Wordless Wednesday: One week before Spring #jemsgarden2017

Follow along with my 2017 garden with a wordless post every Wednesday.
#jemsgarden2017 Continue reading

Basil: How to Grow, Harvest and Store

Basil is a very aromatic and flavorful herb used in cooking and medicines. Basil is native to India, Asia and Africa but can now be found growing all over the world. Basil is part of the Mint plant family; some may … Continue reading

What are we going to do with all that spinach??

How to harvest and freeze spinach… This year we planted two rows of spinach, each row is about 30 feet long. This has provided enough fresh spinach for about six weeks. Spinach likes cooler weather (not hotter than 80 degrees … Continue reading

The Grounded Gardener: Snapdragons

Since we are preparing to get out of the army and move at the beginning of the year, I am preparing to garden for as cheap as I can. Gardening keeps me well grounded. So there is no way I can skip it. One way to garden cheaply is to collect seeds from your own plants. Collecting seeds from plants you have already purchased makes next year’s plants and seeds free…you can’t beat free!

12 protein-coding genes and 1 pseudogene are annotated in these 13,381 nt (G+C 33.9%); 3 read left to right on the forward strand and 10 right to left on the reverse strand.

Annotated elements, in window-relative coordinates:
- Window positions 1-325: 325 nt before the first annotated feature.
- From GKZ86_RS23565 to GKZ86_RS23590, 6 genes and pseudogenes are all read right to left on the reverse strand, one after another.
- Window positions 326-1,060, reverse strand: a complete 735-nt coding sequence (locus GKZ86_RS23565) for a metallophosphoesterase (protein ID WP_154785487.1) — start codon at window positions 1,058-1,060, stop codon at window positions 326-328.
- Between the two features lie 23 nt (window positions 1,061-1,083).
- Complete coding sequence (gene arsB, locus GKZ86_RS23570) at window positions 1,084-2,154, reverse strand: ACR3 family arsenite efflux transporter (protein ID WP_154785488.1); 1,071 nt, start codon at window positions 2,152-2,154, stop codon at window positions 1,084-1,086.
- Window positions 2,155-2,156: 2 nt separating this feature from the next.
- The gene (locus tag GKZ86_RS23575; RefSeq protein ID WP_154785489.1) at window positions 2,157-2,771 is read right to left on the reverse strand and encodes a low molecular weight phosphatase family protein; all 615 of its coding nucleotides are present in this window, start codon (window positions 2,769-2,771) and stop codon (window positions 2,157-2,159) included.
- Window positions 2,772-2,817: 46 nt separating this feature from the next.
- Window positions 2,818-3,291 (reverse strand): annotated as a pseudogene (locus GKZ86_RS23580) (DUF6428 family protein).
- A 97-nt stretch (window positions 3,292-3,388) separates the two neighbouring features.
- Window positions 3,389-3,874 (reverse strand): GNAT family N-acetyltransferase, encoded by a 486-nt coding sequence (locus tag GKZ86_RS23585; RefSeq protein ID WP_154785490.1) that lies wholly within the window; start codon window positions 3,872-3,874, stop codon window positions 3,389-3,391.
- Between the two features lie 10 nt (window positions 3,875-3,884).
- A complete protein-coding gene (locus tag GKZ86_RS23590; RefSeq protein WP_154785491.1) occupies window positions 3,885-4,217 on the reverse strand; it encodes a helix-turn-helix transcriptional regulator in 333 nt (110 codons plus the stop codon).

I have been doing this with marigolds and morning glories for a few years now. If you plant enough seeds something will grow. (sometimes over grow) 20150601_085604

This year I found out that snapdragons can go to seed, if you don’t “dead head” them. They create this AWESOME seed pod, which looks like a skull.

20150601_082856If you gently pinch off the seed pods from the plant, it is safe and will keep blooming. You can also collect them after the plant dies off. If you wait too long to collect the seed pods they will start to drop seeds into the soil under your already growing plant; which will make your snapdragon plant look fuller but hinder your seed collecting progress. After you pinch the seed pod off you want to let the pod dry some in a container. As the20150601_084509 pods start to dry they will drop very tiny dark colored seeds. You can crush or shake the seeds out of the pods as well. Use a sifter to separate any unwanted plant pieces out of your seeds.

 I use an envelope, ziploc or paper bags to store my seeds and always label them with the plant name and year I harvested them. Store your seeds in a cool dry place.

I think collecting seeds is an important part of gardening, especially if you are an organic or chemical free gardener. Collecting seeds from your own plants can help you save money and keep your healthy plants growing for many generations. If you end up with too many seeds you can pass them to a friend or neighbor, set up a seed swap or even sell them online.

Do you collect seeds from your garden?

Namaste <3


Gardening: With Less Space